I don’t know where we’re going. All the others know, but I don’t. I’m clutching a jam jar that’s been thrust on me, clasping it to my chest as if it were my last doll, and watching them chase each other around the flat. Dad’s hands are shiny with sweat; they look like unwashed dishes—huge slabs swinging past my head. If I got caught between them, that would be it—splat, squashed head.
My brother’s growing out of his bag like a stalk, standing with both legs in the bag, unpacking things. Mum tells him off and he puts them back. While Mum’s in the kitchen, he takes out the pirate ship in its big cardboard box and pushes it under his bed. Mum comes into the hall where I’m standing and bends down to me, her forehead hanging over me like a bell, like the sky. I take one hand off the jam-jar doll and run a finger over her face. The sky is greasy. Mum knocks down my hand and thrusts more jars on me; I hold them tight. There are such a lot, I can’t see past them. She puts a bag down on my feet and says: “I want you to eat properly on the journey; you can be in charge of the provisions.” I’ve no idea what provisions are, but I’m glad they’re something sweet, not chicken in tinfoil.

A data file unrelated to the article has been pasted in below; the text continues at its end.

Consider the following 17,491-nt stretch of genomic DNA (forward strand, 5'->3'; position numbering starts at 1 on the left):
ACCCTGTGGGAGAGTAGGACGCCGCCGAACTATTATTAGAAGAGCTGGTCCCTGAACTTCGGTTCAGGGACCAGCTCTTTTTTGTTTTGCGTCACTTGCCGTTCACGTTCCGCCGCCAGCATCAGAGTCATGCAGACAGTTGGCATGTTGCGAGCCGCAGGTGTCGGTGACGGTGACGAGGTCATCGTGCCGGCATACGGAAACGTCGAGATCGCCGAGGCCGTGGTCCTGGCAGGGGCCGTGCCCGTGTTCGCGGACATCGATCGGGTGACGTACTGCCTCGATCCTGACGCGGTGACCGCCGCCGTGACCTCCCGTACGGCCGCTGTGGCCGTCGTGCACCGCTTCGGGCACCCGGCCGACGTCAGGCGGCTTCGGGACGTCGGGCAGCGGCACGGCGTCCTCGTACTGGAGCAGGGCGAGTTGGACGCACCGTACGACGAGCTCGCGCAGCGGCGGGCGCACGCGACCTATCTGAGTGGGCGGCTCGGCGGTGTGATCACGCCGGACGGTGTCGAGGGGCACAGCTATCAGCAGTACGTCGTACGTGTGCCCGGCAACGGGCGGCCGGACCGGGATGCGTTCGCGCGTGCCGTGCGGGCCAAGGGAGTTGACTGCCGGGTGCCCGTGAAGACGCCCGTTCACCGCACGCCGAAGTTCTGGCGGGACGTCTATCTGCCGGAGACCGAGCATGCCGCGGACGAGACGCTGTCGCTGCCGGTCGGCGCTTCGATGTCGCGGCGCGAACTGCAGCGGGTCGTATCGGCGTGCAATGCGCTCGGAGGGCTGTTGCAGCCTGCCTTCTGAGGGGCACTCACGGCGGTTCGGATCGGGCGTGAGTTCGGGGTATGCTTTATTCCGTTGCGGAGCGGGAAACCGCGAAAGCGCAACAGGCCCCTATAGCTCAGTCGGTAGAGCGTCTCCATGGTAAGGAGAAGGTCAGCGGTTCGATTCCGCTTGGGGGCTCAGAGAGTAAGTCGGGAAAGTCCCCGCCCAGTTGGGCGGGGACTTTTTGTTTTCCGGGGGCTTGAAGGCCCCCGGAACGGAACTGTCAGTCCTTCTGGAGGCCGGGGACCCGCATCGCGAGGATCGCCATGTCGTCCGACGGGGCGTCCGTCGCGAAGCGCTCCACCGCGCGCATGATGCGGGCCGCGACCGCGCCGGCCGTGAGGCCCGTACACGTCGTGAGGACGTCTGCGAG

We go downstairs; it takes us a while. We live on the top floor, where the rooms are all beams and sloping ceilings. On the ground floor is an undertaker’s; it always stinks down there—not of corpses, but of something I don’t know and can’t get used to. The jars clink in the bag as I drag it down the stairs behind me. Dad’s about to take it off me when a neighbor opens his door.
“Going to see Mum and Dad. Been a while.” “First time back?”
“You never forget the first time.”
Dad answers the neighbor’s questions as if he were telling him a bedtime story, stressing every word and making his voice go up at the end. My brother’s gone on ahead. I pull the bag carefully past Dad and try to catch up with him. It stinks and it’s cold. Downstairs, behind the undertaker’s display window, are people. I’m scared of the faces sitting there behind the glass, in the office; I’m scared they might be green and dead, so I never look until I’m out on the street. I scan the ground for my brother’s feet. Dad comes out of the house and pulls me along. I don’t look up until I think Mum will be waving goodbye—and she is; her hand hangs out of the window for a moment, then the window flies shut and Dad begins to sing.